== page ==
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Two Triangle Problems


Date: Tue, 11 Jun 1996 21:28:40 -0400 (EDT) 
From: Anonymous
Subject: two triangle problems

Here are two triangle problems I can't solve. 

1. In triangle ABC, angle A is trisected by segments AE and AD 
where points E and D lie on BC. BD = 2, DE = 3, and EC=6. 
Find the length of the shortest side of triangle ABC.

2. If triangle ABC is reflected in its median AM, and AE = 6, 
EC = 12, BD = 10, and AB = k(sqrt3), compute k.

          A
          | \
         /|\ \ B'
        / | \ E
          B---D---M-----C
          | /
          C'

Sorry about the diagram but I hope you can see ABC and AB'C', 
D, and E are intersection points of AC' and BM , and AC and B'M 
respectively. 

Thanks for your help, 

Michael


Date: Thu, 13 Jun 1996 17:26:57 -0400 (EDT) 
From: Dr. Anthony
Subject: Re: two triangle problems

I will look at question (2) tomorrow, but here is question (1) to be 
going on with.

(1) It would be wise to draw an approximate diagram for 
question(1) and refer to it as I go through the maths. It is 
unfortunately a rather long-winded explanation.

In triangle ABD sin(A/3)/2 = sin(B)/AD

In triangle ABE sin(2A/3)/5 = sin(B)/AE

Equate the two values of sin(B) to get

AD*sin(A/3)/2 = AE*sin(2A/3)/5
= 2AE*sin(A/3)cos(A/3)/5

cancel the sin(A/3) on both sides to get 

cos(A/3) = (5/4)(AD/AE)

Now using the angle-bisector theorem on triangle ADC, we have 

AC/AD = 6/3 = 2 

and using same theorem on triangle ABE we have 

AE/AB = 3/2

Multiply these to get (AC/AB)(AE/AD) = 3 or AD/AE = 
(1/3)(AC/AB)...(1) 

Now we need a further relationship, and we get this from further 
applications of the sine rule.

sin(B)/AC = sin(C)/AB so sin(B)/sin(C) = AC/AB ....(2) 

also sin(B)/AE = sin(2A/3)/5 and sin(C)/AD = sin(2A/3)/9 

Divide these and cancel sin(2A/3) to get 

sin(B)/sin(C) = (9/5)(AE/AD) = AC/AB from (2) above. 

Substitute for AC/AB in (1) above

We have AD/AE = (1/3)(9/5)(AE/AD)

(AD/AE)^2 = (3/5)

AD/AE = sqrt(3/5)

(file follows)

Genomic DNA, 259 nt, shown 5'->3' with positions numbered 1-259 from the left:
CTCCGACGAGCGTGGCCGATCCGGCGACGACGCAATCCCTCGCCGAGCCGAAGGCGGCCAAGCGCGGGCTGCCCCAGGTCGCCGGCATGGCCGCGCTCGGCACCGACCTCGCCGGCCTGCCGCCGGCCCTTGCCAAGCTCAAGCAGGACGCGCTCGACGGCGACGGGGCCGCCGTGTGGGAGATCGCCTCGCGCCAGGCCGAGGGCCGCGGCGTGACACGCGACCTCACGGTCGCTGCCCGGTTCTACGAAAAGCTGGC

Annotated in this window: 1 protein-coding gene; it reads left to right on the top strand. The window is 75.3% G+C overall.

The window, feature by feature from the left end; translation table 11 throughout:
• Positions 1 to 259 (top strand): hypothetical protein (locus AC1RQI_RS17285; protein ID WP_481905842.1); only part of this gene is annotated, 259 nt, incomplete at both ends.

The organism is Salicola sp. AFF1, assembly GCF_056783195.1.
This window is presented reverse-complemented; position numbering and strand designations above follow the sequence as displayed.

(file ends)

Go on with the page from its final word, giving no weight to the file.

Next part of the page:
Now cos(A/3) = (5/4)sqrt(3/5) = (1/4)sqrt(15) 

At this stage I shall be working with the value of angle A, B, C in 
degrees. 

We have sin(A/3) = sqrt(1 - 15/16) = sqrt(1/16) = 1/4 

So A/3 = 14.4775 degrees and A = 43.4325 degrees. 

We had sin(B)/sin(C) = (9/5)AE/AD = (9/5)sqrt(5/3) = sqrt(27/5) . 
sin(B)/sin(C) = 2.32379

Also B + C = 180 - 43.4325 = 136.5675 degrees 
B = 136.5675-C

Sin(136.5675-C) = 2.32379sinC
sin(136.5675)cos(C) - cos(136.5675)sin(C) = 2.32379sin(C) 
0.6875cos(C) + 0.7262sin(C) = 2.32379sin(C) 
0.6875cos(C) = 1.597605sin(C)

and so tan(C) = 0.43033 and angle C = 23.28374 degrees 

Finally AB/sin(C) = 11/sin(A)

AB = (11*sin(C))/sin(A)
= (11*sin(23.28374))/sin(43.4325)

AB = 6.32456 This is opposite the smallest angle so is 
shortest side

-Doctor Anthony, The Math Forum


Date: Thu, 13 Jun 1996 21:00:02 -0400 (EDT) 
From: Dr. Anthony
Subject: Re: two triangle problems

I sent the answer to question (1) yesterday, and here, as promised, 
is question (2).

Again draw the diagram and refer to it as I work through the 
question. 

Using the angle-bisector theorem with triangle ADC, we see that 
DM:MC is in the ratio 18:6 = 3:1

But M is mid-point of BC, so BD+DM = MC
10+DM = 3DM
10 = 2DM and so DM = 5, MC = 15

We can now find angle C from the triangle EMC since all three 
sides are known.(5,12,15 with 5 opposite angle C) Using the cosine 
formula we get: 

cos(C) = (15^2+12^2-5^2)/(2*15*12)
= 344/360
= 43/45

Now apply the cosine rule to triangle ABC.(BC=30, AC=18) 

AB^2 = 30^2 + 18^2 - 2*30*18*cos(C)
= 900 + 324 - 2*30*18*43/45
= 900 + 324 - 1032
= 192
= 64*3

And taking square roots AB = 8*sqrt(3)

So, in the question k = 8

-Doctor Anthony, The Math Forum

    
Associated Topics:
High School Euclidean/Plane Geometry
High School Geometry
High School Trigonometry

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